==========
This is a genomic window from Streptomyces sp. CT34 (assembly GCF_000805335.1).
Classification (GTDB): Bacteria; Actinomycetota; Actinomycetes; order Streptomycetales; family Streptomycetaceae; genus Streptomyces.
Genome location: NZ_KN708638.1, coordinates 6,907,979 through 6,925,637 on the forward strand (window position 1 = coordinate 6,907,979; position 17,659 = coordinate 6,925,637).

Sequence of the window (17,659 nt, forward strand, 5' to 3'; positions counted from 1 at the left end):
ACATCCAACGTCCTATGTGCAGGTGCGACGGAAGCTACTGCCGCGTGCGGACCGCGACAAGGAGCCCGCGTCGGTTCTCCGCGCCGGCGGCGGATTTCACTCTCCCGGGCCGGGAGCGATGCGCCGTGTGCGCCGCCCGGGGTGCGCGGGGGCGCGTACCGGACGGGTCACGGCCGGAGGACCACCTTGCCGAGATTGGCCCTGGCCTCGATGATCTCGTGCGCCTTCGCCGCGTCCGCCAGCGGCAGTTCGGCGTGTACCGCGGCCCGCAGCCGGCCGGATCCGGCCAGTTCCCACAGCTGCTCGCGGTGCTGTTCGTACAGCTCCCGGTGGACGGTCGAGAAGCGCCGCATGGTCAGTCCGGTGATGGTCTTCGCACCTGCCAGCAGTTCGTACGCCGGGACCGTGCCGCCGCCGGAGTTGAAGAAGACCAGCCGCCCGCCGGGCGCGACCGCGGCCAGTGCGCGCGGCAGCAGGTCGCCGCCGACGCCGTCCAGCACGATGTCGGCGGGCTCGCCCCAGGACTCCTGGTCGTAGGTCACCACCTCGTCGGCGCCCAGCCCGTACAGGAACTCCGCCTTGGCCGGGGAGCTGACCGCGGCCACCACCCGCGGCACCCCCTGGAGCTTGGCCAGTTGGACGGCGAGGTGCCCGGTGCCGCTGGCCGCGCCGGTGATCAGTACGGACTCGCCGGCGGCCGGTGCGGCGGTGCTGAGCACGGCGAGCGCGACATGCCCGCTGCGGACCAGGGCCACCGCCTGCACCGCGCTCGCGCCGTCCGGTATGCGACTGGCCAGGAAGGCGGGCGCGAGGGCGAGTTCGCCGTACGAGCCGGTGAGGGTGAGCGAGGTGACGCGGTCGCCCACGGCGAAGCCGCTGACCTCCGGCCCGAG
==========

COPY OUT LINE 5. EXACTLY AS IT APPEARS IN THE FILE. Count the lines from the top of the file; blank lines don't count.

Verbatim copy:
ACATCCAACGTCCTATGTGCAGGTGCGACGGAAGCTACTGCCGCGTGCGGACCGCGACAAGGAGCCCGCGTCGGTTCTCCGCGCCGGCGGCGGATTTCACTCTCCCGGGCCGGGAGCGATGCGCCGTGTGCGCCGCCCGGGGTGCGCGGGGGCGCGTACCGGACGGGTCACGGCCGGAGGACCACCTTGCCGAGATTGGCCCTGGCCTCGATGATCTCGTGCGCCTTCGCCGCGTCCGCCAGCGGCAGTTCGGCGTGTACCGCGGCCCGCAGCCGGCCGGATCCGGCCAGTTCCCACAGCTGCTCGCGGTGCTGTTCGTACAGCTCCCGGTGGACGGTCGAGAAGCGCCGCATGGTCAGTCCGGTGATGGTCTTCGCACCTGCCAGCAGTTCGTACGCCGGGACCGTGCCGCCGCCGGAGTTGAAGAAGACCAGCCGCCCGCCGGGCGCGACCGCGGCCAGTGCGCGCGGCAGCAGGTCGCCGCCGACGCCGTCCAGCACGATGTCGGCGGGCTCGCCCCAGGACTCCTGGTCGTAGGTCACCACCTCGTCGGCGCCCAGCCCGTACAGGAACTCCGCCTTGGCCGGGGAGCTGACCGCGGCCACCACCCGCGGCACCCCCTGGAGCTTGGCCAGTTGGACGGCGAGGTGCCCGGTGCCGCTGGCCGCGCCGGTGATCAGTACGGACTCGCCGGCGGCCGGTGCGGCGGTGCTGAGCACGGCGAGCGCGACATGCCCGCTGCGGACCAGGGCCACCGCCTGCACCGCGCTCGCGCCGTCCGGTATGCGACTGGCCAGGAAGGCGGGCGCGAGGGCGAGTTCGCCGTACGAGCCGGTGAGGGTGAGCGAGGTGACGCGGTCGCCCACGGCGAAGCCGCTGACCTCCGGCCCGAG